Sounding the Alarm

By William Shouldis

The Philadelphia (PA) Fire Department, like countless others in the emergency services, takes advantage of seasonal changes when implementing public education programs. A practical example is how organizations gear up in the fall and spring for the semiannual campaign “Change Your Clock, Change Your Battery.” Locally for many years, the television and radio stations have done their share by making numerous public safety announcements. Yet, many individuals still do not understand that smoke detectors must be present on several levels in the home. As emergency responders, we are the vital link in “sounding the alarm” for effective public education programs.

It was exactly 0509 hours on March 3, 2002, when a phone call was received and first alarm companies were dispatched to 555 Alcott Street in Philadelphia. This small two-story frame and masonry structure was situated in a nice neighborhood. The frantic caller stated that a “house was burning and a family was trapped.”

The first company to arrive, Engine Co. 64, was informed by the “soot-covered” stepfather that other family members were still inside the burning structure. The officer-in-charge gave a verbal status report to the Dispatch Center and then the four-person company went into action. A clear rescue situation overrode any considerations on the mandatory two-in/two-out rule.

Flames were lapping from the first floor and extending to an adjoining dwelling on side “D.” An immediate search was necessary. This initial incident commander correctly chose the mobile command option. The Fire Attack Group initially stretched a 13/4- inch handline by way of the front entrance to begin to “beat back the flames” and confine the fire. The crew’s mission was to stop the spread of fire and create a “rescue path” between the front entrance and the interior stairs. The first-due ladder company was given the task of conducting a primary search for occupants.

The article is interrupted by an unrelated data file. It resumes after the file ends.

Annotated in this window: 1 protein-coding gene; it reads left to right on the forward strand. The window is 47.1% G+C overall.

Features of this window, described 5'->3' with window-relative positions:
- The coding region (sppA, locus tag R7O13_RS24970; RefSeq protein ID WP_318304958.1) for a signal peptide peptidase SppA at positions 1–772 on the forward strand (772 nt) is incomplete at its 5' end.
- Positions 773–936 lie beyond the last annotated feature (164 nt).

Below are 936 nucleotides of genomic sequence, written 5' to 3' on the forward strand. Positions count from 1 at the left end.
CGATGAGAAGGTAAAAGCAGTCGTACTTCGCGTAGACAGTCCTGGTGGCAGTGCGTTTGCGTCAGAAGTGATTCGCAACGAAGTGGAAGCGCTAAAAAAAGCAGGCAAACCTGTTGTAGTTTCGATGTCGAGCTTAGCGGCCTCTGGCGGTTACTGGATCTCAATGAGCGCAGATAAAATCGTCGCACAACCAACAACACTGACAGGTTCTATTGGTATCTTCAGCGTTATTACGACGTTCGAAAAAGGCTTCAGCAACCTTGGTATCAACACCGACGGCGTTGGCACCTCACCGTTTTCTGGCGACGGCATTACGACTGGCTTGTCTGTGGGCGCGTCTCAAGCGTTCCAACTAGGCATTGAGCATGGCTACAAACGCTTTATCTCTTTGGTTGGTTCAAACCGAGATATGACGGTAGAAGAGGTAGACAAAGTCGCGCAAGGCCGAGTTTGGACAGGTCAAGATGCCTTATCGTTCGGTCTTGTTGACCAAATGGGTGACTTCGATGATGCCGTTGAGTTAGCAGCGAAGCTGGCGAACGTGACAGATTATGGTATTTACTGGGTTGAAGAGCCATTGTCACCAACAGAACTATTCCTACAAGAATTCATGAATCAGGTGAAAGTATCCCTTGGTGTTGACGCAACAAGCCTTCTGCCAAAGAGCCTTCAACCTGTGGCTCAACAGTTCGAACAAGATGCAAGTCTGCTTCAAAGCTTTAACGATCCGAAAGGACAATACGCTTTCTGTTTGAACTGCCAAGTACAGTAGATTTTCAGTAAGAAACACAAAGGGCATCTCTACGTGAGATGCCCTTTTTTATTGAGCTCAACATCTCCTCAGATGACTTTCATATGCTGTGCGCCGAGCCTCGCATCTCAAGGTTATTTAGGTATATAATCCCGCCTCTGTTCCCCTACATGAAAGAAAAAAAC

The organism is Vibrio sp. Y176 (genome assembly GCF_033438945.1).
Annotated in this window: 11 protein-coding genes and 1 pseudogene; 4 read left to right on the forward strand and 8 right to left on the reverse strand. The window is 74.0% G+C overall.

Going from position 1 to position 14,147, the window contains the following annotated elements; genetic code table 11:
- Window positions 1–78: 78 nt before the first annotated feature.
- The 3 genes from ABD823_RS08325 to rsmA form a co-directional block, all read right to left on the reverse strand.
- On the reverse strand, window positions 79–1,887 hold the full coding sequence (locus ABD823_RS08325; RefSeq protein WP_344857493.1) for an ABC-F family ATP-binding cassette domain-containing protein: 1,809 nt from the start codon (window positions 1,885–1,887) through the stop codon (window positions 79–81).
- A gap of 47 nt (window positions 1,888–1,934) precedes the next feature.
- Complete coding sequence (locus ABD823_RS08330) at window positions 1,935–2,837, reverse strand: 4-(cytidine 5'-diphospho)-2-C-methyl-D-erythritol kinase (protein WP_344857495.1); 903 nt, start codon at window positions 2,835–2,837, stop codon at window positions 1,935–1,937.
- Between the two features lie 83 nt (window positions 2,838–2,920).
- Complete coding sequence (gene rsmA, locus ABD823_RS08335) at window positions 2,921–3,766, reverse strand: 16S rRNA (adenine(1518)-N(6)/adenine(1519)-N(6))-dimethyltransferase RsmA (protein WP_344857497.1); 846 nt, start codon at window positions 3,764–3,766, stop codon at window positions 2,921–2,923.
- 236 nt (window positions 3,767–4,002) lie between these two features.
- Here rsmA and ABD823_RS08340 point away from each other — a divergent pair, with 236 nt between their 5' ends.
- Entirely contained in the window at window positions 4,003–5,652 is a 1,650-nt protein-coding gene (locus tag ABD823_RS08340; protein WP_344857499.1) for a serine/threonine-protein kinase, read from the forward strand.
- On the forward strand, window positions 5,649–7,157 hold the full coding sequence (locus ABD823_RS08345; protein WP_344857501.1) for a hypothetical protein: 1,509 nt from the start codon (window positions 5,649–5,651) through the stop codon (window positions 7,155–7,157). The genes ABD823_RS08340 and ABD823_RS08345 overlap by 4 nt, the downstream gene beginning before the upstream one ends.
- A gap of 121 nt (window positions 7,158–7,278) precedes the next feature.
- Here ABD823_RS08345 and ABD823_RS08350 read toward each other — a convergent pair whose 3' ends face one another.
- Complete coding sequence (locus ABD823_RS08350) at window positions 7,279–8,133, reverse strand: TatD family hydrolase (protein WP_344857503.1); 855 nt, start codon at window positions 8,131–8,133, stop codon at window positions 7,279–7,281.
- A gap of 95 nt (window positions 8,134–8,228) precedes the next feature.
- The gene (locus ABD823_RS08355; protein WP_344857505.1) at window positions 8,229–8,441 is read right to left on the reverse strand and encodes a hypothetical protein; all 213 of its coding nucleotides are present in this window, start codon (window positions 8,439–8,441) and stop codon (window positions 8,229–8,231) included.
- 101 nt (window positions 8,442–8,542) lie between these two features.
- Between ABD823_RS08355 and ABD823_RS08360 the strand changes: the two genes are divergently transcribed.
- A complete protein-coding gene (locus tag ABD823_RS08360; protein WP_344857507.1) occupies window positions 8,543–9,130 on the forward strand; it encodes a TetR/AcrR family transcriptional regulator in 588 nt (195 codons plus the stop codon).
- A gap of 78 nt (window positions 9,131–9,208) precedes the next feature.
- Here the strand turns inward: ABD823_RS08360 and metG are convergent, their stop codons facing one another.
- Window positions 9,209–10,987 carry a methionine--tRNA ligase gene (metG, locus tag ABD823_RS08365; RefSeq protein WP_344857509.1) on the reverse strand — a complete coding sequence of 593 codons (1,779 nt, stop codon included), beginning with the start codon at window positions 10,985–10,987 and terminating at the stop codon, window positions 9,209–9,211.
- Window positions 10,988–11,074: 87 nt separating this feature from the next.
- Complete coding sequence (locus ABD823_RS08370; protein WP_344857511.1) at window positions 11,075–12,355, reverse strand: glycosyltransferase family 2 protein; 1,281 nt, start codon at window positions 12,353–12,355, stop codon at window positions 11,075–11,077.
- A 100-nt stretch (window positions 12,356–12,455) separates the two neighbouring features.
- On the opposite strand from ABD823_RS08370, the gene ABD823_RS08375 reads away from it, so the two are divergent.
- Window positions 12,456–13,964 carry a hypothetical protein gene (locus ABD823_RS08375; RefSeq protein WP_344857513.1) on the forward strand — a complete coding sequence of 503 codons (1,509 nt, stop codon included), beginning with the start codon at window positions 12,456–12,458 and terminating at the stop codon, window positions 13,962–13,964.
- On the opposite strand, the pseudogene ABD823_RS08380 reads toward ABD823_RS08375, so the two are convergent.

The Search and Rescue Group was formed when its members arrived on the scene. The supervisor split the company into two crews. Two firefighters began working as an interior search crew and followed the hoseline until they could find the stairs to the second floor. They deployed to the last known location of the trapped occupants. Others team members began the “labor-intensive” exterior work of raising portable ladders to the windows for rescue.

The tactical resources were quickly depleted, and additional first-alarm units were assigned to support fire attack, ventilation, and search. Soon, the Search Group found the victim, a 14-year-old boy, face down trying to escape from the second-floor middle room. In another room, two pet dogs were overcome by the smoke. All perished. The short but intense fire had taken a deadly toll. From the stationary command post in front of the structure, I watched as the final flames were confined and extinguished.

During overhaul, a “working” smoke detector was found, but it did not activate. Unfortunately, it was located below the fire floor in the basement. Tragically, a young life was lost because a simply fire safety message was not
completely understood. Informing the parents of a fire fatality is always difficult. In this case, it was troublesome because the death was purely preventable.

Firefighters must understand that “real” public education means more
than giving out pamphlets, showing children a nozzle pattern, and installing smoke detectors. It is a commitment to making a fire-safe community. Today’s responders face many tough challenges; sharing experiences is the easy part. Smoke detectors must be maintained and installed on all levels inside a structure. “Size up” your current risk reduction programs. Are you properly “sounding the alarm” for all to understand?

William Shouldis is a deputy chief with the Philadelphia (PA) Fire Department, where he has served for more than 29 years. He is an adjunct instructor for the National Fire Academy’s resident and field programs, teaching courses in fireground operations, health and safety, and prevention. Shouldis has a bachelor’s degree in fire science administration and a master’s degree in public safety. He is a member of the Fire Engineering editorial advisory board and a frequent FDIC speaker.

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